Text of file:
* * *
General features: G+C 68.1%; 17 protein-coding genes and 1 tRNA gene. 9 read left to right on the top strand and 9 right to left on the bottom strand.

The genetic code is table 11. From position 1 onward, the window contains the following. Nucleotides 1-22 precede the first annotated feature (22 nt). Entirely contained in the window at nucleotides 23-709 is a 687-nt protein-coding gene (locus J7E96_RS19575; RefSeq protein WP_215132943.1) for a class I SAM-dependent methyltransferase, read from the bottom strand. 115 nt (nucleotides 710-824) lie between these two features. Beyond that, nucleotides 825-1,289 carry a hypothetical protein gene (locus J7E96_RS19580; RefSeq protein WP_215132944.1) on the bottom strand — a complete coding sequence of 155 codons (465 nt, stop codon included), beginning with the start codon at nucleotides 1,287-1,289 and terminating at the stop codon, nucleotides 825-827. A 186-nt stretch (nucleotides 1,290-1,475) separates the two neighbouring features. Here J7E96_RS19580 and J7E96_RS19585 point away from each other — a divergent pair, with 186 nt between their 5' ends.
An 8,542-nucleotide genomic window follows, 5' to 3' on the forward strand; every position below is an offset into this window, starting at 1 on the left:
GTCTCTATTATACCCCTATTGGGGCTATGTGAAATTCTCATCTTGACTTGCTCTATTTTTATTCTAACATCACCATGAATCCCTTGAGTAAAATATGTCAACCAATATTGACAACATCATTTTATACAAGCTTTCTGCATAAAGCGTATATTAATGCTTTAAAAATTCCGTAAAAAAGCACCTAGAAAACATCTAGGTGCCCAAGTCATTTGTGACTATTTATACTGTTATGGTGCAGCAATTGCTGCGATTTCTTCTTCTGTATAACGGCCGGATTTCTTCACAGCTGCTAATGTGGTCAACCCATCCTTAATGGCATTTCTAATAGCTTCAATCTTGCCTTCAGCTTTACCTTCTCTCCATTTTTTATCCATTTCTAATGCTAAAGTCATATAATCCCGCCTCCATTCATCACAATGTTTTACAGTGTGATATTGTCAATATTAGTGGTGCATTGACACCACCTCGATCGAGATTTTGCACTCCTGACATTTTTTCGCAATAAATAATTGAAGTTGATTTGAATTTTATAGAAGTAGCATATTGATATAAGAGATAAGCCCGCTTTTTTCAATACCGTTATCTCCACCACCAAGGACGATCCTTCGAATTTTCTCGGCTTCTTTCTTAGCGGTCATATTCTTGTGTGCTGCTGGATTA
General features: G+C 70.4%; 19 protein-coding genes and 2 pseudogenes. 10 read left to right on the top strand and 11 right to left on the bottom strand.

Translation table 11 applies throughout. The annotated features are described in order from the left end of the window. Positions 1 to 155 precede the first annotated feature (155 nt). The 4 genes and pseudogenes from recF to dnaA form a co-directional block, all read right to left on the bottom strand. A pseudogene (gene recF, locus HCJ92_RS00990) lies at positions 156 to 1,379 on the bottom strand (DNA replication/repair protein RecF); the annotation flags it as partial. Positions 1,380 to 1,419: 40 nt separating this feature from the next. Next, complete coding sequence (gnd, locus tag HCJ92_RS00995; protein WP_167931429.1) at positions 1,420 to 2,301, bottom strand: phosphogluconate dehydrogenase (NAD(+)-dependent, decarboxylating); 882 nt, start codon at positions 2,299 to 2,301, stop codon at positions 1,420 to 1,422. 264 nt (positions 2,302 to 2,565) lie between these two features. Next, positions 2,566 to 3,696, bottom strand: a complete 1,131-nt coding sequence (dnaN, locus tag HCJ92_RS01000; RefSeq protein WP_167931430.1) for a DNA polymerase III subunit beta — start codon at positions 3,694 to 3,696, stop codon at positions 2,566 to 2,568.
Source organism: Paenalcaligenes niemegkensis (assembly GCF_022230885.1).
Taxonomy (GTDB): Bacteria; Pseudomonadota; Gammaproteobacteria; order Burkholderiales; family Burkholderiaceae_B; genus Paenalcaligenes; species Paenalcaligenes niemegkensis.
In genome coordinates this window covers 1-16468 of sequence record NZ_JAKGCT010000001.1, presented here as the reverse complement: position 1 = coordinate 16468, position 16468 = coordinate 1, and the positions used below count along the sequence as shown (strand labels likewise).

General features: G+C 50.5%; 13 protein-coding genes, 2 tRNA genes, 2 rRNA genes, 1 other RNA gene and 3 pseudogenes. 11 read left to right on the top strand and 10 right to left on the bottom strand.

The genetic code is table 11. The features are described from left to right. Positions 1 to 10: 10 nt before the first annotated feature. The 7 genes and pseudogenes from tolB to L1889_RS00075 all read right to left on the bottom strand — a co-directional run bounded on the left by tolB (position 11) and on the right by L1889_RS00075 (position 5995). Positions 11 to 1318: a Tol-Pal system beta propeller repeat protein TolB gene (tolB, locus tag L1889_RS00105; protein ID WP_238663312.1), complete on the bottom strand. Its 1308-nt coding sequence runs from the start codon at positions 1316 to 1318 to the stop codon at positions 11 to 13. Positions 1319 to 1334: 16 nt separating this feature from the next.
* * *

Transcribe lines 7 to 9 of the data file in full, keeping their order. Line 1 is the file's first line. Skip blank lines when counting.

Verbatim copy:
Source organism: Paenalcaligenes niemegkensis (assembly GCF_022230885.1).
Taxonomy (GTDB): Bacteria; Pseudomonadota; Gammaproteobacteria; order Burkholderiales; family Burkholderiaceae_B; genus Paenalcaligenes; species Paenalcaligenes niemegkensis.
In genome coordinates this window covers 1-16468 of sequence record NZ_JAKGCT010000001.1, presented here as the reverse complement: position 1 = coordinate 16468, position 16468 = coordinate 1, and the positions used below count along the sequence as shown (strand labels likewise).